Tuesday, November 25, 2008

50 Years Ago in Detroit

Last week the CEO's of the 'Big Three' Detroit auto makers arrived (by private jet) in Washington holding tin cups in their manicured hands. They warned of dire consequences if a taxpayer-financed bailout wasn't forthcoming. It was a sad testament to how far the Motor City had fallen.

Fifty years ago, Detroit was a different place.

Magazines of the 1950's were bursting with ads for cars and trucks, gasoline, tires - even for roads. America embraced the idea of getting behind the wheel and stepping on the gas.

There is an overwhelming sense of optimism in the automotive ads of the period. A bright-eyed confidence and muscularity that is reflected in the bold designs and colours of the vehicles themselves.

It was a great time to be an automotive illustrator. "Detroit Is Busy" is the headline of an article in a mid-50's issue of Art Director and Studio News.

"While there are jobs for artists and art directors of almost all styles, sizes and shapes, the big demand is for youth."

"Young men, with experience enough to be productive, and with potential, will find opportunities everywhere in the area - probably more than in any other major art center in the country."

"This condition is due to the huge volume of advertising prepared in this area, coupled with the toll taken in young artists by the armed services in the past few years. Numerous ad agencies and most of the art services have found this to be true."

"Quite a lot of experienced talent has moved into Detroit recently, which indicates activity on that level. A survey provided this information on specific talent:"

"1. Art Directors - a number of jobs open in the $5,000 to $10,000 a year bracket, with a variety of accounts to work on."

"2. Studio Layout Men - several studios are looking for young layout men with individual design ability. One known studio needs an art director for its layout department."

"3. Illustrators - young illustrators with potential can get all kinds of experience here. One studio guarantees $300 to $400 weekly to the right man."

"4. Automobile Artists - the volume of business lead one studio owner to state that automobile artists are needed more than at any time in the history of the industry."

And just consider how short the history of that industry was. Only 50 years earlier, Henry Ford had tinkered away in a little shed behind his house, trying to get a gas engine to do the work of a horse, while his wife, Clara, darned socks by lamplight.

Could he ever have imagined how explosive the combustion of his little engine would be? How profoundly it would impact the lives of people all around the world? And for our purposes, how it would create, for a time, an area of highly specialized illustration, both creative and lucrative for those artists with the expertise to participate in its creation.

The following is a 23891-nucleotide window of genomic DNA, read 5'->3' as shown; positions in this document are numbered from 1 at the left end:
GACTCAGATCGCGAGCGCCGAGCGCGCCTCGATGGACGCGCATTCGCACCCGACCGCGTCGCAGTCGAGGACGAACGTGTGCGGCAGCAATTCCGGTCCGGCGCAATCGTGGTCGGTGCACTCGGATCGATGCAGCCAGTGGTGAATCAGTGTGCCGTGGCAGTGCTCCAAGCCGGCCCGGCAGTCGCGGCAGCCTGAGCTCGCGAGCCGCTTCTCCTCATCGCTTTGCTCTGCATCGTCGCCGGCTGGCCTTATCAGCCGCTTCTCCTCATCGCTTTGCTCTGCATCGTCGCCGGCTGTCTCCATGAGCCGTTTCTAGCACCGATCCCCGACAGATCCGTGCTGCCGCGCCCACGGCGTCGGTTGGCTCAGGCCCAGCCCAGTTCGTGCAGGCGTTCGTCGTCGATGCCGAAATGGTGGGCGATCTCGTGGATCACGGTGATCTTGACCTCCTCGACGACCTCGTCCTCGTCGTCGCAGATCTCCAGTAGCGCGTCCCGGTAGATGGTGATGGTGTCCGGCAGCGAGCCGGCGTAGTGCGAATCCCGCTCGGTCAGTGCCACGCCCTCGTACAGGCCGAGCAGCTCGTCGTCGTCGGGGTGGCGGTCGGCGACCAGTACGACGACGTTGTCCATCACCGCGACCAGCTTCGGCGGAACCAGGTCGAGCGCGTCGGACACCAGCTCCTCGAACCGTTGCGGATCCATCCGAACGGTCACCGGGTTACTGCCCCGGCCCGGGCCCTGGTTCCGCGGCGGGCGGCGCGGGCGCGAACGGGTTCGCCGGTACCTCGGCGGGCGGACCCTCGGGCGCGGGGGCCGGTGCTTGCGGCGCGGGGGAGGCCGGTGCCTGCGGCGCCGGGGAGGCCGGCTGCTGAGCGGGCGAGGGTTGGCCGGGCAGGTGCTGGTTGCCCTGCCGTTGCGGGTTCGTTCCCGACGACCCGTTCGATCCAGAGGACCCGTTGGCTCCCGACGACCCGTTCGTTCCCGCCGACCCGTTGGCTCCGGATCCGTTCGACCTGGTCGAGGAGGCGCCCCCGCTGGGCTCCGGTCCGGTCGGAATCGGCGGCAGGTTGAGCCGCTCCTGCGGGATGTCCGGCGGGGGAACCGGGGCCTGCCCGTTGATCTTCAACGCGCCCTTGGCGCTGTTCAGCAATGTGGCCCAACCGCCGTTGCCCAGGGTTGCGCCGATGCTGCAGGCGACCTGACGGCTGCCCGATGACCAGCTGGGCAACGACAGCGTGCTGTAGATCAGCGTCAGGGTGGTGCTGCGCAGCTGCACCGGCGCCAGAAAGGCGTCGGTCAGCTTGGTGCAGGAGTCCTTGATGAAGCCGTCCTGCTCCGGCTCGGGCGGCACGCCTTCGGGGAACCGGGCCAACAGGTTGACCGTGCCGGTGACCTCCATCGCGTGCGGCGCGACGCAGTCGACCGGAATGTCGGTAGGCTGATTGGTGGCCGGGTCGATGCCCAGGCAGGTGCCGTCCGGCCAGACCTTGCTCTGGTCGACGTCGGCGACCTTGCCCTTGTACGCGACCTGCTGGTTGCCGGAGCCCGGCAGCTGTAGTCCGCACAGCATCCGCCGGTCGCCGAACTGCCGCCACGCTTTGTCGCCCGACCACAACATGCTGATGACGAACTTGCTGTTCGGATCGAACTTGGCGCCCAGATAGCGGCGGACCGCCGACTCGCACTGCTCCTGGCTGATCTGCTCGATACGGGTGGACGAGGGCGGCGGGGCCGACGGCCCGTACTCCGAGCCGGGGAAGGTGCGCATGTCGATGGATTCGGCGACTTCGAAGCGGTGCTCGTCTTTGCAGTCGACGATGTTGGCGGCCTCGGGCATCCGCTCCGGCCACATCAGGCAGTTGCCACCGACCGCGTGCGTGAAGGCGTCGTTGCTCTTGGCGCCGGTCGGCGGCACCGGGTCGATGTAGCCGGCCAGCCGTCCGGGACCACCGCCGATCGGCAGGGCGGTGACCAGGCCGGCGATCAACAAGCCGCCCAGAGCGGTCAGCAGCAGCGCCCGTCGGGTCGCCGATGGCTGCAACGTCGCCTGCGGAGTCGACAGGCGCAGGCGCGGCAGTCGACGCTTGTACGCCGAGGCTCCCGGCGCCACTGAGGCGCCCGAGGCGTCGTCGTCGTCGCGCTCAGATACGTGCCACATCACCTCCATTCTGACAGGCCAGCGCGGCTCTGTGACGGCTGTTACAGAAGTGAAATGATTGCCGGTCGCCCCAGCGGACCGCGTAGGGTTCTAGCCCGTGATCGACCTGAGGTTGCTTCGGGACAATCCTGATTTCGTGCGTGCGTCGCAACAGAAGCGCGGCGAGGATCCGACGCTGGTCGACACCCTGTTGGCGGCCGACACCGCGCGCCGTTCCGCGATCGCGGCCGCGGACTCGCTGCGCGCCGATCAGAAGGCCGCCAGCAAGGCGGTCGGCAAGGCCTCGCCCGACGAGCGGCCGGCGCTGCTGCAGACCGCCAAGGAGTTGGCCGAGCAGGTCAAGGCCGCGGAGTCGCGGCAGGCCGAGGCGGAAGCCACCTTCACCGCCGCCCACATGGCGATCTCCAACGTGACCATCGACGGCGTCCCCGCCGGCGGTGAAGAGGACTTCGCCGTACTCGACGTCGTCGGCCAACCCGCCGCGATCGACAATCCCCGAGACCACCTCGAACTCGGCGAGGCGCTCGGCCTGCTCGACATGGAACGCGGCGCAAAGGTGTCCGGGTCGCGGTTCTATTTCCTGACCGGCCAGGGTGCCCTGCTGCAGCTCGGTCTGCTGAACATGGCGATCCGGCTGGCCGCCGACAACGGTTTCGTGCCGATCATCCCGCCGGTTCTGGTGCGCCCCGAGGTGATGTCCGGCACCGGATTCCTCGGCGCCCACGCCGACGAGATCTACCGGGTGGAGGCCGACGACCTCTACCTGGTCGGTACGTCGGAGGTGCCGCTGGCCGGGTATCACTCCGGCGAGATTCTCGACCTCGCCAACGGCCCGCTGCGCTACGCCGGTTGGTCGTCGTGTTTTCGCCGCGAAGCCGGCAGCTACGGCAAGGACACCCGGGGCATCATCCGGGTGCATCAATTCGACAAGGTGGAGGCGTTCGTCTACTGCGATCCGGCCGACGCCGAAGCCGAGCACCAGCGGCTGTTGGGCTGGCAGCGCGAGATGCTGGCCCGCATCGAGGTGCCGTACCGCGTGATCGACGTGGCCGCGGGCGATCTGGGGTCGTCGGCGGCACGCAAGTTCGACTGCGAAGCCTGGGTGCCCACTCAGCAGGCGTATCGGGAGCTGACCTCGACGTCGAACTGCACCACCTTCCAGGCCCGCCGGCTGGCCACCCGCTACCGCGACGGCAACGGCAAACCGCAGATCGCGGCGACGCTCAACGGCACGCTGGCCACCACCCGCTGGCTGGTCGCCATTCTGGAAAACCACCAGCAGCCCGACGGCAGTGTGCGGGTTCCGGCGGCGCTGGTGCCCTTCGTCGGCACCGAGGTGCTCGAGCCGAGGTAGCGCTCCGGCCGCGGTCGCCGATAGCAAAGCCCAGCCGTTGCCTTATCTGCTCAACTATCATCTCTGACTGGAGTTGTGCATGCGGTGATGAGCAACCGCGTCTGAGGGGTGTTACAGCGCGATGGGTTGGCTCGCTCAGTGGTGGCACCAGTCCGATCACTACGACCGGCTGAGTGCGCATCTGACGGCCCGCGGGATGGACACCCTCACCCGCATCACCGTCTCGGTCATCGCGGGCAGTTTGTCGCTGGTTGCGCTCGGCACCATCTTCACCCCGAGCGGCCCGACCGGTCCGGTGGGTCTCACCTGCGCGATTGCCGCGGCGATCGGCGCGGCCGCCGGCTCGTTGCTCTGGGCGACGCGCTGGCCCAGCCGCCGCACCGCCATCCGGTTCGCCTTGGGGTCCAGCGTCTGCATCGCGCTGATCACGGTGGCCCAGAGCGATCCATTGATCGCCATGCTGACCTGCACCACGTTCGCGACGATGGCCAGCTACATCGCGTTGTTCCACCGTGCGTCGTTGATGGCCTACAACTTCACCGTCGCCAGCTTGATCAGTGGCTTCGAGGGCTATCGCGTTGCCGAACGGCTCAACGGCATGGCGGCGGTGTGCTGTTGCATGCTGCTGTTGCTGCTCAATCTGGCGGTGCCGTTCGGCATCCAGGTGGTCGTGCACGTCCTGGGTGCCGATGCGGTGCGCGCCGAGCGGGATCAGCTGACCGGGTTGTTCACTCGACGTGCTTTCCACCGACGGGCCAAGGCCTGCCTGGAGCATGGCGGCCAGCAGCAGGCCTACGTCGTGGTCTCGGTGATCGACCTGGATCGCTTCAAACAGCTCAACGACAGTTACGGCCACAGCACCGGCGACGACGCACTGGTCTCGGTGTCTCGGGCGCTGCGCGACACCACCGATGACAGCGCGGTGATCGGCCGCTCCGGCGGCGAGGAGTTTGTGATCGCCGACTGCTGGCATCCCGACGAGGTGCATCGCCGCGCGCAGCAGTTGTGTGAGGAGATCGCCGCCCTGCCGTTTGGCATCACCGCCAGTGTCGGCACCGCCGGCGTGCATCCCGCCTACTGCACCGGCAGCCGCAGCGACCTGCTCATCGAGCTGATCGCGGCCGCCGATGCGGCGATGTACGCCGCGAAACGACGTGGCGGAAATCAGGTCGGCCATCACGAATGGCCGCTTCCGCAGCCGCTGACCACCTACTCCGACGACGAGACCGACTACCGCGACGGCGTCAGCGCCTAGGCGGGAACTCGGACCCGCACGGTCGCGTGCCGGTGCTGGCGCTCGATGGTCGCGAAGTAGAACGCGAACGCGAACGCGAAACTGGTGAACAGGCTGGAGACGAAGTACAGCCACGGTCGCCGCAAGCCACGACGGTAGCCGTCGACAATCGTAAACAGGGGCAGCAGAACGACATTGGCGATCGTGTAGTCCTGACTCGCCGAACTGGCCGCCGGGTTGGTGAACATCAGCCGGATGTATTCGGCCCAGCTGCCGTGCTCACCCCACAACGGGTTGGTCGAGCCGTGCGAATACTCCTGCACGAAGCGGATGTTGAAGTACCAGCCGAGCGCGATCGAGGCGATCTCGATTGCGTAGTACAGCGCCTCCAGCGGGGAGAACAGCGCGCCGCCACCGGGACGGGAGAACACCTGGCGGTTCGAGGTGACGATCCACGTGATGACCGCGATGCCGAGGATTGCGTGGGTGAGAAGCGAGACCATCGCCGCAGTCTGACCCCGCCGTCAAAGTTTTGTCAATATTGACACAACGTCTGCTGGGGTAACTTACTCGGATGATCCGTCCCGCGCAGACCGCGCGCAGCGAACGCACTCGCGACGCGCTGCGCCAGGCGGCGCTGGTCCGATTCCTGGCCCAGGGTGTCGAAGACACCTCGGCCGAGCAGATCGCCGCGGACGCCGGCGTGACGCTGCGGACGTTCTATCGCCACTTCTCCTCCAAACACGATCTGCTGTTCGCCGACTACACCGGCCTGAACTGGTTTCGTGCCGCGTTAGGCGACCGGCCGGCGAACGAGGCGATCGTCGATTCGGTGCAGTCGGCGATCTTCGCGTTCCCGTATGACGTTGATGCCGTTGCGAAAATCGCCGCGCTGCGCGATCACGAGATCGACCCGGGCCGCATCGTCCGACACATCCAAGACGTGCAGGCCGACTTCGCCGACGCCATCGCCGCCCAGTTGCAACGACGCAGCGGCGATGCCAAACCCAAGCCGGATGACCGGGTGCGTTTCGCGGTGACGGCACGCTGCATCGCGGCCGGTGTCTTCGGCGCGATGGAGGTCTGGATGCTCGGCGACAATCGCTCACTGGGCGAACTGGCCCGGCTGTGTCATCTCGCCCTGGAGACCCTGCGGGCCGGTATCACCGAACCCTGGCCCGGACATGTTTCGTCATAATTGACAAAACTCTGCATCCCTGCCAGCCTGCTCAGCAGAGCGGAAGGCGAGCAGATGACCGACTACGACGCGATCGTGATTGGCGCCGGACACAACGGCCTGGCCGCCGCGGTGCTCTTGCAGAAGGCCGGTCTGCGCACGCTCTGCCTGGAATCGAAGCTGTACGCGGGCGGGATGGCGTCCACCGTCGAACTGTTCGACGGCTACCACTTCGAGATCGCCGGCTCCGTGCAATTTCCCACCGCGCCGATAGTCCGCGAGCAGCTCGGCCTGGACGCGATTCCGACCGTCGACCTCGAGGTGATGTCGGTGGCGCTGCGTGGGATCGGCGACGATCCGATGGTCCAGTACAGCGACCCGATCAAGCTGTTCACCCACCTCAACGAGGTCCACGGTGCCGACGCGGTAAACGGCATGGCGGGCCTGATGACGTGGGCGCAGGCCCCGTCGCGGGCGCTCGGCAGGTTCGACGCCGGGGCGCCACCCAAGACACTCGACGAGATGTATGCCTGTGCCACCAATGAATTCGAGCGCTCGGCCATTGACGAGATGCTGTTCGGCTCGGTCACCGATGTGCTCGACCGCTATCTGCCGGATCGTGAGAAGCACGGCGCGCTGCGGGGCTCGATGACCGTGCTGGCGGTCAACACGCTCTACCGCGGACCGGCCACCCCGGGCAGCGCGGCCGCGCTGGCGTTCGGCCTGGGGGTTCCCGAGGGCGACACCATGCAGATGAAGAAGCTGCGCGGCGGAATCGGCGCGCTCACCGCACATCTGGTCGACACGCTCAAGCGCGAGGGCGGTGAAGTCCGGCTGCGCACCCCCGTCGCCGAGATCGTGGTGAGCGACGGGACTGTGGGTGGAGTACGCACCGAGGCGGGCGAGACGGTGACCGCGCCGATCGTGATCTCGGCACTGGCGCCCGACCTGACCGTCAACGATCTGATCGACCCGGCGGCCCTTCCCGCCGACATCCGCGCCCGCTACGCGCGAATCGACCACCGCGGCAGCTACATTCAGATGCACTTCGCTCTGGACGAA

This week, let's look at a few of those artists - and at a happier time in the age of the American automobile industry.

Let's look at Detroit in its heyday: 50 years ago.

* My Auto Ads Flickr set.

* AND be sure to check out Charlie Allen's latest installment of the CAWS at Charlie Allen's Blog!


  1. Leif, it looks to me as if not much has changed-- an illustrator in Detroit could make $300 a week back then, and I'll bet they could make the exact same amount today.

    That flying, tinsel covered Buick at the end is an astonishing cultural icon. Wow!

  2. Maybe that's what Detroit needs to do to start selling cars again, David: slather them in chrome and diamonds!
    (And if they actually flew, that might move a few off the lot as well)

  3. John Frye11:47 AM

    Wow, that painting of Ford in his garage was a Norman Rockwell piece?

    Looks like he didn't have full creative control to me because it is so very stilted and weak. Just my opinion

  4. Again, fine reading as well as watching. Just love to look at the cars.
    A heyday not only for illustrators, but for those car-designers as well. Almost no limit to a designers imagination: Shapes, double colour schemes, the mirror effects of all that chrome, no worry about fuel efficiency...
    In comparison, nowaday's cars somewhat look pretty alike and utterly streamlined.

    The first picture with the red chrome laden example, mirrored in that window...with those rikshas in the background, the red maple tree, the whole far east setting...

    Far out...WOW!

  5. Hee hee, the Detroit Diesel was the technological breakthrough which allowed long haul trucking. These two stroke, overblown, fuel efficient and surprisingly low-polluting engines are still in use, virtually unchanged today. I note that none of these features were advertised. This set of pics goes a long way to show the value of fluff in marketing. And that it is possible to "fluff" a dirty old engine!

  6. I've recently made it a hobby to collect these vintage automotive signs. Any idea where I can find these for sale online? Thanks!

    Car Window Tinting Grapevine TX